Trends 2023/2024: Lo-Fi – high craft masquerading as high technology

CMf trend

The technique that helped the Dane get into a world-class gallery space with his first work is hand-joined thin (3 mm) layers of clay. The Slice chair consists of dozens of layers seemingly made on a 3D printer, created by laser using a special computer program. The first chair made from glued clay layers was created in 1998, later versions made of wood appeared.

London designer Phil Cuttance works with a special technique using jamesonite, a water-based composite material with the properties of concrete. From it he makes vases and various accessories, various surfaces. All items are molded by hand.

Sakyu bench by Rasmus Fenhann, one of the most talented Danish designers, is created from fragments of solid Oregon pine glued together. The three-dimensional design on the surface was created using a CNC router, but all other sanding was done by hand using Japanese planers and profiled scrapers.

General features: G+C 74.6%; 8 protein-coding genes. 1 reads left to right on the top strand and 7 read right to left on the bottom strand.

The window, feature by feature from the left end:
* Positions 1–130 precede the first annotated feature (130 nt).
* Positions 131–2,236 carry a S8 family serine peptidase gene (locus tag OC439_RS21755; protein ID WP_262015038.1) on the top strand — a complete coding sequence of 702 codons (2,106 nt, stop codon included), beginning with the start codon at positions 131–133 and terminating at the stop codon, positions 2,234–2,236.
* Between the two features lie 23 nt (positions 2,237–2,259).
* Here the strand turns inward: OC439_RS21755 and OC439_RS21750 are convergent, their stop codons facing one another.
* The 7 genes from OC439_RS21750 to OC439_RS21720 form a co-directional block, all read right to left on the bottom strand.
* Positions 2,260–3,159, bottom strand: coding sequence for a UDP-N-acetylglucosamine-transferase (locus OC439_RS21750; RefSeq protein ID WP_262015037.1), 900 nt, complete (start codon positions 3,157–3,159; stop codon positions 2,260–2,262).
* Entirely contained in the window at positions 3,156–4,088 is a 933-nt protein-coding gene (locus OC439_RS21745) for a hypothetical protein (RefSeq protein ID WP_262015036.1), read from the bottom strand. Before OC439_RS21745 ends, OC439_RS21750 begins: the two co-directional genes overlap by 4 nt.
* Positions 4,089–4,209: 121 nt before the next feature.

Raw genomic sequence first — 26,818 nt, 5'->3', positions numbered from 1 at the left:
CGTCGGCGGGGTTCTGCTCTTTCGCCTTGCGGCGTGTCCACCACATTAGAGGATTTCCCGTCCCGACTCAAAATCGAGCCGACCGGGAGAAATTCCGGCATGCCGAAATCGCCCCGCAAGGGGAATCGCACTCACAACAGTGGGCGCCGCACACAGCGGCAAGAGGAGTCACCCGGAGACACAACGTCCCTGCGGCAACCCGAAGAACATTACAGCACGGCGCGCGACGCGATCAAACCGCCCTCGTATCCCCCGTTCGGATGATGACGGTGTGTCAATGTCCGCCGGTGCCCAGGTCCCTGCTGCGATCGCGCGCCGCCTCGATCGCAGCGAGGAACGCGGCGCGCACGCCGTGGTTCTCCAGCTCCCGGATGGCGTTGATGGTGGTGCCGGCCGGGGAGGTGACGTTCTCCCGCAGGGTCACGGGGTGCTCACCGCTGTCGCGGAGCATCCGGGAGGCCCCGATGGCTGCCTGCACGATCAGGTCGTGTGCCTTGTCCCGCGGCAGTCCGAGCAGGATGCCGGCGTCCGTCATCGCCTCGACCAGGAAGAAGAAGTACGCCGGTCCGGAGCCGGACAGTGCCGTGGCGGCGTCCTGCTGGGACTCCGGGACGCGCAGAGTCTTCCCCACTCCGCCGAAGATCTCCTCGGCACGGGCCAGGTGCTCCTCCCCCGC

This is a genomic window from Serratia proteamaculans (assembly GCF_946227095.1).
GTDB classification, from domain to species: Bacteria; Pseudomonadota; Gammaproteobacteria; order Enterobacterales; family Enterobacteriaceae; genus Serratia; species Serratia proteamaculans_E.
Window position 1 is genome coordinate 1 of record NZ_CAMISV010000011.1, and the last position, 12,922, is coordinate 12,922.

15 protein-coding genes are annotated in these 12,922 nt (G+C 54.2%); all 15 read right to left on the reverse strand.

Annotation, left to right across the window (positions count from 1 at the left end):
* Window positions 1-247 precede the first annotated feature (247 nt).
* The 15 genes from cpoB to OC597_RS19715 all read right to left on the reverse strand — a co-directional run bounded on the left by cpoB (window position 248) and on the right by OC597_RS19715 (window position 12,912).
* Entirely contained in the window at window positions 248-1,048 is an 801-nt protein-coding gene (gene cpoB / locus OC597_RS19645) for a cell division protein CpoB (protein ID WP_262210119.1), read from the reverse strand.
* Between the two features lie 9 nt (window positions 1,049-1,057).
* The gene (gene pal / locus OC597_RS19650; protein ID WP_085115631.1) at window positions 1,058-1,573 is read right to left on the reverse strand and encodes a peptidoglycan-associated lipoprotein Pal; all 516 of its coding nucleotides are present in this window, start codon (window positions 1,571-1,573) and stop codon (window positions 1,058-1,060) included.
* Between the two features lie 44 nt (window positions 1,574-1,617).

Dutch twin brother duo Verhoeven Twins are known for their lo-fi experiments. The most striking example is their Cinderella Table, created in 2005. The table is produced in a limited edition of 20 pieces. First, a silhouette of the table was created in a computer program. It was then hand-glued from 741 layers of machine-treated plywood and sanded.

Petra Dahlström also uses lo-fi techniques in her Carbon Black porcelain panels. White, hand-cast porcelain sheets with traces of soot, similar to a digital drawing, are the work of Danish artist Petra Dahlström. The designer held the porcelain at a certain angle above the flame from the candle: thus, black stripes remained on the surface.